I ran across this years ago. Just used it in break I had and cranked out (a measley) 500 words in half an hour.
I think it was someone else responding to Lester Dent’s master plot. If you haven’t looked at that you should, it’s a guide to how to crank out 6,000 word stories that turns out to be fairly useful for other lengths as well.
Dent’s stories were in four parts. At the end of parts one, two, and three there was a twist; a disaster, a catastrophe, a new mcguffin, a new face of an existing character, whatever. Just something that means the hero is more confused and/or in deeper trouble. There’s more, but that’s what’s useful in this specific case.
Specifically: don’t write aimed at the end of the story. Aim for the twist at the end of the chapter.
yes, the ‘chapter’ I just wrote is too short. 500 words? feh – two pages. But it let me get the story rolling. It let me introduce someone who may or may not turn out to be important. (Yes, I’m writing by the seat of the pants. I’ve got a situation. I’ve got a protagonist. I don’t know if he’ll live or die by the end, or exactly how he’s going to get through this disaster. Makes it kind of weird if you want the truth. I’ve heard it called being a panster; writing by the seat of your pants.)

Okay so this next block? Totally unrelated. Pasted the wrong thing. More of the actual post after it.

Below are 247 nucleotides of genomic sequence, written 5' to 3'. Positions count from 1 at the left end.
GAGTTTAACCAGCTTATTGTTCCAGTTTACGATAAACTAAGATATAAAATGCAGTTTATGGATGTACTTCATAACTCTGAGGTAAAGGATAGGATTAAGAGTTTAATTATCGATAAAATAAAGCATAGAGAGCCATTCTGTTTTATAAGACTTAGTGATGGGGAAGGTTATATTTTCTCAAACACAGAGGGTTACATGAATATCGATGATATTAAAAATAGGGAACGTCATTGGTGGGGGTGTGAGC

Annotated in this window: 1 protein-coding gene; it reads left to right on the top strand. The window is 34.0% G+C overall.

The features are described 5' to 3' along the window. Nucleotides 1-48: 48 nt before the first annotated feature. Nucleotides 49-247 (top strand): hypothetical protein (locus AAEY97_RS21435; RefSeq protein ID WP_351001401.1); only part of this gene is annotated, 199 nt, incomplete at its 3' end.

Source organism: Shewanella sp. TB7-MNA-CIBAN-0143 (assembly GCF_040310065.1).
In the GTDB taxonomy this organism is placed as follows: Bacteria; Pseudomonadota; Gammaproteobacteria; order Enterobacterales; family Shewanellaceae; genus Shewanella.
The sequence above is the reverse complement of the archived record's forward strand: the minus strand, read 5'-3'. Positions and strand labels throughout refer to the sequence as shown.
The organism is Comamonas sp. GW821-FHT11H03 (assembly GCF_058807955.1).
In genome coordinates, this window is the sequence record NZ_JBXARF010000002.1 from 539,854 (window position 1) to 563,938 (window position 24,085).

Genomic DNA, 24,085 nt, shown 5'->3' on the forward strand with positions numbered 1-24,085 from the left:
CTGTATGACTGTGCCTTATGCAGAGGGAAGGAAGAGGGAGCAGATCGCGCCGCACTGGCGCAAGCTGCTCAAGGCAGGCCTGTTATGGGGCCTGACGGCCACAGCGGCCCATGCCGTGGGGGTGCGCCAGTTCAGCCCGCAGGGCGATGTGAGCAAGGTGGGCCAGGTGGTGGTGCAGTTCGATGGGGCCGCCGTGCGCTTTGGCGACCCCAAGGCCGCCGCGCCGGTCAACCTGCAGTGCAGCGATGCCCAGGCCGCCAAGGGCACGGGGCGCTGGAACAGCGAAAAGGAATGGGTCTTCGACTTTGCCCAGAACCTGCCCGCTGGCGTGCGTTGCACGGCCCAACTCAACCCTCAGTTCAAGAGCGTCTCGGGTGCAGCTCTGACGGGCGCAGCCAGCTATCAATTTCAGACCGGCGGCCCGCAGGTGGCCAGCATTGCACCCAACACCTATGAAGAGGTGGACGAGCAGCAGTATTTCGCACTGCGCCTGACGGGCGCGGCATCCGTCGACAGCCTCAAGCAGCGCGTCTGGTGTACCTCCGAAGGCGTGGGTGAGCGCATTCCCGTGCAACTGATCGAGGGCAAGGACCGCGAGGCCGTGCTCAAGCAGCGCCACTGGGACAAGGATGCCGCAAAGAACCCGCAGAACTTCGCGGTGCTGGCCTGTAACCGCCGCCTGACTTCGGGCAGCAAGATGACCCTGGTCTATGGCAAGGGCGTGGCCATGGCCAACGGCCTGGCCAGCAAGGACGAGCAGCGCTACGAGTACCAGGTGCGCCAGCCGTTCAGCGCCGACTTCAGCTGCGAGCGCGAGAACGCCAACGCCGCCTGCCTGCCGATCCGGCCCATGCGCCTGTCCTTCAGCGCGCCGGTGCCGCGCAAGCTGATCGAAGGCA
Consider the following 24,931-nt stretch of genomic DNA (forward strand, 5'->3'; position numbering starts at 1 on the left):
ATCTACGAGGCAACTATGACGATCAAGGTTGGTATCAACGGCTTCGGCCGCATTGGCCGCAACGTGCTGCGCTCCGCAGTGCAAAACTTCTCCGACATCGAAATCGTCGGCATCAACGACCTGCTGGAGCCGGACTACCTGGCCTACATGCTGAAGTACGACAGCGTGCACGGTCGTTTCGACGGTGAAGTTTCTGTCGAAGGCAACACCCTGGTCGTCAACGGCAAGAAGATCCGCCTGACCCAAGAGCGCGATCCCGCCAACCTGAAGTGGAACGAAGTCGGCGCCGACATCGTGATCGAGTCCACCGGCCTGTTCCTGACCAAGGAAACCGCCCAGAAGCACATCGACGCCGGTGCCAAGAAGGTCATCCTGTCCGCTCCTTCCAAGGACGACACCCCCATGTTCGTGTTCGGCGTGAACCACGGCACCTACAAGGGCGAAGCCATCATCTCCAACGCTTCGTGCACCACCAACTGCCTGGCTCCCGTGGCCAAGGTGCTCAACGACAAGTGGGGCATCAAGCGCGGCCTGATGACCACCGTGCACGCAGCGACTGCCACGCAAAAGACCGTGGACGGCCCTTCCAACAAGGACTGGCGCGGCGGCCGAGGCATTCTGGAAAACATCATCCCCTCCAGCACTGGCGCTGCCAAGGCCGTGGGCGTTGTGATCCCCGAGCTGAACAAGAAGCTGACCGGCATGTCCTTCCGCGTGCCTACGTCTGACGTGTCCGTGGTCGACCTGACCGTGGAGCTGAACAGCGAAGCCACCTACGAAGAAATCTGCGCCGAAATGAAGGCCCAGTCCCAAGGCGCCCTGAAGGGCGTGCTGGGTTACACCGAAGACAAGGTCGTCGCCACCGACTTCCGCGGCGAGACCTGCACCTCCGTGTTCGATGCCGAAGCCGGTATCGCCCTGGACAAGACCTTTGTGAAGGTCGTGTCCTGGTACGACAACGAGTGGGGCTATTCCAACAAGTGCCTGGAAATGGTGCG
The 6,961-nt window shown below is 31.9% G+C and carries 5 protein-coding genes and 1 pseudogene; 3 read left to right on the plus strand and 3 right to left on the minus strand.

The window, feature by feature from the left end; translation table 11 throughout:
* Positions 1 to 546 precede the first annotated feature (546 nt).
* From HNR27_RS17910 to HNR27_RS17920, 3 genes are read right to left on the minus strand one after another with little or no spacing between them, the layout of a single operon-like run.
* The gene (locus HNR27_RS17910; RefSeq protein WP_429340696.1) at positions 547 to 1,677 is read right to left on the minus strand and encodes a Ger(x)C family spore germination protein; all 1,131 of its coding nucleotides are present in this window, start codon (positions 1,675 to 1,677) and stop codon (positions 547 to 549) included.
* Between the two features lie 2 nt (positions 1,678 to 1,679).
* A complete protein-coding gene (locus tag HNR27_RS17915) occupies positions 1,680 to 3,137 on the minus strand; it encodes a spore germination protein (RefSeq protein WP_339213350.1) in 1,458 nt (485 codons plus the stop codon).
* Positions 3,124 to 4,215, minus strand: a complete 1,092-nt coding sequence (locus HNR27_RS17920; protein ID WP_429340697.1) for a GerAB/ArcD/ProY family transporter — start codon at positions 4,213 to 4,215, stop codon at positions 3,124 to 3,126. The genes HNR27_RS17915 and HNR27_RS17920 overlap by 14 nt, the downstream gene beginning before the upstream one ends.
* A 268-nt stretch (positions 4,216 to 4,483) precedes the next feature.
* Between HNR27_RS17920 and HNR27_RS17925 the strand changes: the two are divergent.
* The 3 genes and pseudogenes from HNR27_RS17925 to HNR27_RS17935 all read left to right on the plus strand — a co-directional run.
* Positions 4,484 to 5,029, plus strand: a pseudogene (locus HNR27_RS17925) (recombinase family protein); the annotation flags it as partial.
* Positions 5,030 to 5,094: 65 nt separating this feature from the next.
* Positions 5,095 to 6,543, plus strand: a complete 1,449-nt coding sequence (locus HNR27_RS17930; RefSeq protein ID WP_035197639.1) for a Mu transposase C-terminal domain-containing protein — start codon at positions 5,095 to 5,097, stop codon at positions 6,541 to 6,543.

So it worked, it’s got more story percolating, and I thought I’d put the idea down before I go back and find out what happens next to Mike so if I need it again it’s easy to find.
And that means you get to take a look as well.